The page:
Why I See My Rheumatoid Arthritis as a Blessing Even Through the Pain


“Let’s hope it’s broken.” This strange response to my swollen hand left my mom and me confused. Granted, we were sitting in the doctor’s office of a well-respected hand surgeon. Could it be he was excited about the opportunity of doing surgery? But then why did he look so concerned? He really wanted my hand to be broken.

After a round of x-rays and a short wait, the doctor came back and recommended we see a rheumatologist. It was only a matter of time until we understood why he looked so anxious. Juvenile rheumatoid arthritis (JRA, also known as juvenile idiopathic arthritis) is something I wouldn’t wish on my enemy, and yet it has helped make me a stronger, deeper person than I would have been without it.

JRA is a form of rheumatoid arthritis (RA). The difference is that JRA occurs in babies, children and young adults, hence the name. The disease distorts your body’s thinking so that your immune system mistakenly identifies its own healthy cells and tissues as foreign and attacks those healthy cells and tissues that are often around the joints. Sometimes people outgrow JRA in their late teens, but that was not my case. I have now had it for over three decades. During that time, I’ve learned the value of adapting, encouraging, loving, risking, deep breathing and character.

I have gone through many surgeries (joint replacements and removals), changes of medications, joint drainings and the ever-appreciated cortisone and Kenalog (aka “feel good”) shots. This all sounds a bit daunting, but luckily I was raised by parents who always reminded me that “I am not an arthritic person. Rather, I am a person who happens to have arthritis.” This philosophy is a game-changer.

People are good at bemoaning a chronic illness, and I have done my fair share. I just try to do it privately. I have come to realize that being chronically ill is, in a sense, a blessing. This is a thinking that takes more effort on certain days, but its truth is always just a mind shift away and that is empowering with a disease that is so unpredictable.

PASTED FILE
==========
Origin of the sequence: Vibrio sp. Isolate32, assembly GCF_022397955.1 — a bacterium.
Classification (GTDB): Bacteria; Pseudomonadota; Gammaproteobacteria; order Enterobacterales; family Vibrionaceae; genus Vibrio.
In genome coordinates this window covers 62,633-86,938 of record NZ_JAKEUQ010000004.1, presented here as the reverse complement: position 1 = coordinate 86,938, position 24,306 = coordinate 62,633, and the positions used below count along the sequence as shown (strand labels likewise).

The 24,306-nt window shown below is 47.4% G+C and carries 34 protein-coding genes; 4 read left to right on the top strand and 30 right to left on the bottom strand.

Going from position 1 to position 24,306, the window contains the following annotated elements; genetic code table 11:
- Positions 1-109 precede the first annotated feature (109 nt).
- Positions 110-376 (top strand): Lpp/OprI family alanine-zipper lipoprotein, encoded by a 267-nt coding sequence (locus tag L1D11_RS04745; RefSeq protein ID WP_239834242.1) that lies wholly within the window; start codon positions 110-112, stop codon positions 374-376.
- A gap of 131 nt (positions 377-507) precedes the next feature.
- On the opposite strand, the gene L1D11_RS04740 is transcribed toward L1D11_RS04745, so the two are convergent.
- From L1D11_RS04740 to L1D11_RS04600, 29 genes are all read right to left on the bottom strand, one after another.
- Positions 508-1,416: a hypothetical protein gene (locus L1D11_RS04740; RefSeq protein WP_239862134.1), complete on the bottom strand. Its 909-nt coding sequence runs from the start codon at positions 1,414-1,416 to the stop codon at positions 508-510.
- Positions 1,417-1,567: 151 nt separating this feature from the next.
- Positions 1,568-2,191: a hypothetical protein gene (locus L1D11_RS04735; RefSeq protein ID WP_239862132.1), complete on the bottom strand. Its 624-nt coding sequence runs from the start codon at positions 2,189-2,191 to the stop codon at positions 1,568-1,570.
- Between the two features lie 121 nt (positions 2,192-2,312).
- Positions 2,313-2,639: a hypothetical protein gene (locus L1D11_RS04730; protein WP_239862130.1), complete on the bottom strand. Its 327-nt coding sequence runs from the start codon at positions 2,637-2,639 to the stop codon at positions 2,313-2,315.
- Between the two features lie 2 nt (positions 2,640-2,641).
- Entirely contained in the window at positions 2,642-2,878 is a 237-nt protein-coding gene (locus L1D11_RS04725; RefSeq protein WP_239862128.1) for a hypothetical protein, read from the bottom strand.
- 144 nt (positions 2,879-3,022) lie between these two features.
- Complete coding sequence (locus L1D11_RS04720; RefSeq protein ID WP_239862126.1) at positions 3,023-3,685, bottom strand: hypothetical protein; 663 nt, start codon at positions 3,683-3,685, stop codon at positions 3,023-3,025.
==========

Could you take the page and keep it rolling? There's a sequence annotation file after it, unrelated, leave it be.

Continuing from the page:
I made it through elementary school without JRA, so I do realize what I am missing in a “normal” body, and I long for one every day. But that is not an option, so I move forward. Although choice #1 is no longer available, I have come to appreciate my reality. Living with RA (I no longer qualify for the “J” part, I’m told, as I am not a juvenile any longer — at least not age-wise), I have found strength in myself and my loved ones that buoys me.

When I was young and newly diagnosed, my nurse would tell me to imagine the place I most liked to be when I was about to have a joint draining to help prevent me from hyperventilating. I often still use that tool today when I have a flare or a particularly painful day. The amazing thing is now when I face such obstacles, I imagine being right where I am at this moment, surrounded by my husband who loves me, my dad who cheers for me, siblings who support me, friends who encourage me and the memory of my mom who walked alongside me from the start and imparted her lasting bravery within me.

Although I still may walk a bit too nervously into the future, I can now see some of the blessings JRA has afforded me. I just may need to open my eyes a little wider sometimes to catch that view.

Sharon Laine the mighty

The Mighty is asking the following: What’s one unexpected source of comfort when it comes to your (or a loved one’s) disability and/or disease? If you’d like to participate, please send a blog post to [email protected] Please include a photo for the piece, a photo of yourself and 1-2 sentence bio. Check out our “Share Your Story” page for more about our submission guidelines.


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